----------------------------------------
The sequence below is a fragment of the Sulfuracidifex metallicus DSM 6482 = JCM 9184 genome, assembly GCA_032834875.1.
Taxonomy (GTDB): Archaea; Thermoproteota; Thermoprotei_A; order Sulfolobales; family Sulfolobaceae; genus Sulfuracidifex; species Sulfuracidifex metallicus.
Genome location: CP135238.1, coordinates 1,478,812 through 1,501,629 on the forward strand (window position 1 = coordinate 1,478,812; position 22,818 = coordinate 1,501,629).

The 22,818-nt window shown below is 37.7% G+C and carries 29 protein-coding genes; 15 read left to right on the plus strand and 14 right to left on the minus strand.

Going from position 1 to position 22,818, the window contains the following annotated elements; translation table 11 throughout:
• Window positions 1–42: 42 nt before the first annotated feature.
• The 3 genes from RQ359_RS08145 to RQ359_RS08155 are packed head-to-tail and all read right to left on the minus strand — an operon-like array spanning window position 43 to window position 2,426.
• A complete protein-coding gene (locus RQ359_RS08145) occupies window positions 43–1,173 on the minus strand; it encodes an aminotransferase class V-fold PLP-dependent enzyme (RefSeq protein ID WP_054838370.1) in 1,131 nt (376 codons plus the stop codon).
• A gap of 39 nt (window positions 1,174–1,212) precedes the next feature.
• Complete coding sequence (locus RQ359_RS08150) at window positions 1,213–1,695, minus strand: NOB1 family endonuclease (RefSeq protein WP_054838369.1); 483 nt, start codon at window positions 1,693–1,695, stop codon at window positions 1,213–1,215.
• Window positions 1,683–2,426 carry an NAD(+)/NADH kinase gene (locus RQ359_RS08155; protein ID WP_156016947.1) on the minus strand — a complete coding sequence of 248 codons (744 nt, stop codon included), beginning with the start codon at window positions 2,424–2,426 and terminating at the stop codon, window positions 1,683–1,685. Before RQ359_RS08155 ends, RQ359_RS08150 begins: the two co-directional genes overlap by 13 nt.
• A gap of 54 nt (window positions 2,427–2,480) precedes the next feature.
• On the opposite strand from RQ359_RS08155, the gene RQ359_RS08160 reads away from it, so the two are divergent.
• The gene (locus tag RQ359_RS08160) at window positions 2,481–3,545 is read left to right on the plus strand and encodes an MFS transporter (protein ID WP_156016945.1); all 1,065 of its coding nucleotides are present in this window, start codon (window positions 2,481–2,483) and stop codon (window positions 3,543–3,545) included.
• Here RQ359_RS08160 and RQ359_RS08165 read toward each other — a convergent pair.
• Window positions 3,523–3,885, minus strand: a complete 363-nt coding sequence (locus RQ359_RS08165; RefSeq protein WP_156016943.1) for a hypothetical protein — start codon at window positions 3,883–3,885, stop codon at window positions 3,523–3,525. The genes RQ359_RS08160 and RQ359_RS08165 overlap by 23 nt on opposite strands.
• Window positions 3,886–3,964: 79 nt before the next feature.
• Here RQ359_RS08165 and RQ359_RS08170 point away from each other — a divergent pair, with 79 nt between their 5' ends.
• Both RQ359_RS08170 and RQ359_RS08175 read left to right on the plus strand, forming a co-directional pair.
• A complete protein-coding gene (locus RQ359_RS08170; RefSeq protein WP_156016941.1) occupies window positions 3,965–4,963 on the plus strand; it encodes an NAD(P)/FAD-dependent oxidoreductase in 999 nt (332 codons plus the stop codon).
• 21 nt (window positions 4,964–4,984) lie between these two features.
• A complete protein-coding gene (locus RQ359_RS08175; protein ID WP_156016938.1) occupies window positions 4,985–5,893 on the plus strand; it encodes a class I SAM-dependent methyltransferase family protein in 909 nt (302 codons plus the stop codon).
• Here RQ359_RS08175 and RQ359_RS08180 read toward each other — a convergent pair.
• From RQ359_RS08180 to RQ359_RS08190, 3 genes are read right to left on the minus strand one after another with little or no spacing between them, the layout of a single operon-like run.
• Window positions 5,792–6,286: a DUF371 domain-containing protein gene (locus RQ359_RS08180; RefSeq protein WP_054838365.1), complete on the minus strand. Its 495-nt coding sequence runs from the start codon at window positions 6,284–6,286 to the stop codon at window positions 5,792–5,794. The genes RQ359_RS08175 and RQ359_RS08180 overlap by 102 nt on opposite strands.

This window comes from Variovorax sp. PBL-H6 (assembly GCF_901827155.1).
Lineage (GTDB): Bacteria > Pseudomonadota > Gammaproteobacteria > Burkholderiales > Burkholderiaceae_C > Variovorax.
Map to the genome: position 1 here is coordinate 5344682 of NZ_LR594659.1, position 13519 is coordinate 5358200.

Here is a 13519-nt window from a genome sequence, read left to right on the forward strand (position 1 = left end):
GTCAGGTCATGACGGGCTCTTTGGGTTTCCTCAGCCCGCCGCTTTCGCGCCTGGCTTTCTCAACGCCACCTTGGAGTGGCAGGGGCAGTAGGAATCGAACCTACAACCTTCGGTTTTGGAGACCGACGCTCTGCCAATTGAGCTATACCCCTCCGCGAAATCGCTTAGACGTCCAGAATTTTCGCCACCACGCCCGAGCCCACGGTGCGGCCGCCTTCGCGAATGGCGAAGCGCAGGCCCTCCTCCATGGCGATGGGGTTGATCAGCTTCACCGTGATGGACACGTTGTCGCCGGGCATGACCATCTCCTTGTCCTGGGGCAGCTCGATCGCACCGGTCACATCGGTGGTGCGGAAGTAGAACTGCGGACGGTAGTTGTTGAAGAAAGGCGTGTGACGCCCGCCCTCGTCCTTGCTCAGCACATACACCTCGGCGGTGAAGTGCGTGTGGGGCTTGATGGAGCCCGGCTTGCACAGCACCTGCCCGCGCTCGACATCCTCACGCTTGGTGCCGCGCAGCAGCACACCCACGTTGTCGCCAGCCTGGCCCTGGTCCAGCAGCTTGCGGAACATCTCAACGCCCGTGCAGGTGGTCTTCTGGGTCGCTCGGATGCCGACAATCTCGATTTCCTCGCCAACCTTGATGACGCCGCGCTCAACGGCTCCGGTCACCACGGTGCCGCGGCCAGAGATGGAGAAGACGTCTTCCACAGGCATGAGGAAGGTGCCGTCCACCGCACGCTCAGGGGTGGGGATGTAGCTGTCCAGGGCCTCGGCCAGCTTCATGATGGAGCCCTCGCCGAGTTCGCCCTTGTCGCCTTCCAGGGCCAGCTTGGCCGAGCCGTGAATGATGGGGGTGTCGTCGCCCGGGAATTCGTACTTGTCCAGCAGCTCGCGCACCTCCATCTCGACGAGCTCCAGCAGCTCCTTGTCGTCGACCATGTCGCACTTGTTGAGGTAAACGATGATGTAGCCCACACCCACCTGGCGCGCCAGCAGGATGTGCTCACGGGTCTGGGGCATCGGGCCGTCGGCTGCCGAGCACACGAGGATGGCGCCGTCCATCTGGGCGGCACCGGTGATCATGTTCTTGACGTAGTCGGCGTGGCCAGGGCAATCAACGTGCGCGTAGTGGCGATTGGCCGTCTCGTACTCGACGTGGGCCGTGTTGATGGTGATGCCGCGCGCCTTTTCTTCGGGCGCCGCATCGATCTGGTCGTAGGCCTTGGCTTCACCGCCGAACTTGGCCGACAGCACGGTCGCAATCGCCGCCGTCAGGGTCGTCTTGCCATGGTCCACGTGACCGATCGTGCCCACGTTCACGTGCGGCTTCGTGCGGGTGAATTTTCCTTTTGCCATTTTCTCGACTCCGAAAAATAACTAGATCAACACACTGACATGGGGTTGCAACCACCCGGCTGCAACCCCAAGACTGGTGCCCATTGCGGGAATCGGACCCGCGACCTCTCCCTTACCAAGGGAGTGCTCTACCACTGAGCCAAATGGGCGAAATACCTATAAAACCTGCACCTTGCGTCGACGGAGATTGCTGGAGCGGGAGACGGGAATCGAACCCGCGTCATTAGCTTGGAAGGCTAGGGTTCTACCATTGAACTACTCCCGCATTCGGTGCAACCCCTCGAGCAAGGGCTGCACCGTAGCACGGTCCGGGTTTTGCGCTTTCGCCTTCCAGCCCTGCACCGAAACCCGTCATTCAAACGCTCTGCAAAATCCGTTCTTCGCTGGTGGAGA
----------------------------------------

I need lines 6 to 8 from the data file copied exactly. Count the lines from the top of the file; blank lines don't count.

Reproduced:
• Window positions 1–42: 42 nt before the first annotated feature.
• The 3 genes from RQ359_RS08145 to RQ359_RS08155 are packed head-to-tail and all read right to left on the minus strand — an operon-like array spanning window position 43 to window position 2,426.
• A complete protein-coding gene (locus RQ359_RS08145) occupies window positions 43–1,173 on the minus strand; it encodes an aminotransferase class V-fold PLP-dependent enzyme (RefSeq protein ID WP_054838370.1) in 1,131 nt (376 codons plus the stop codon).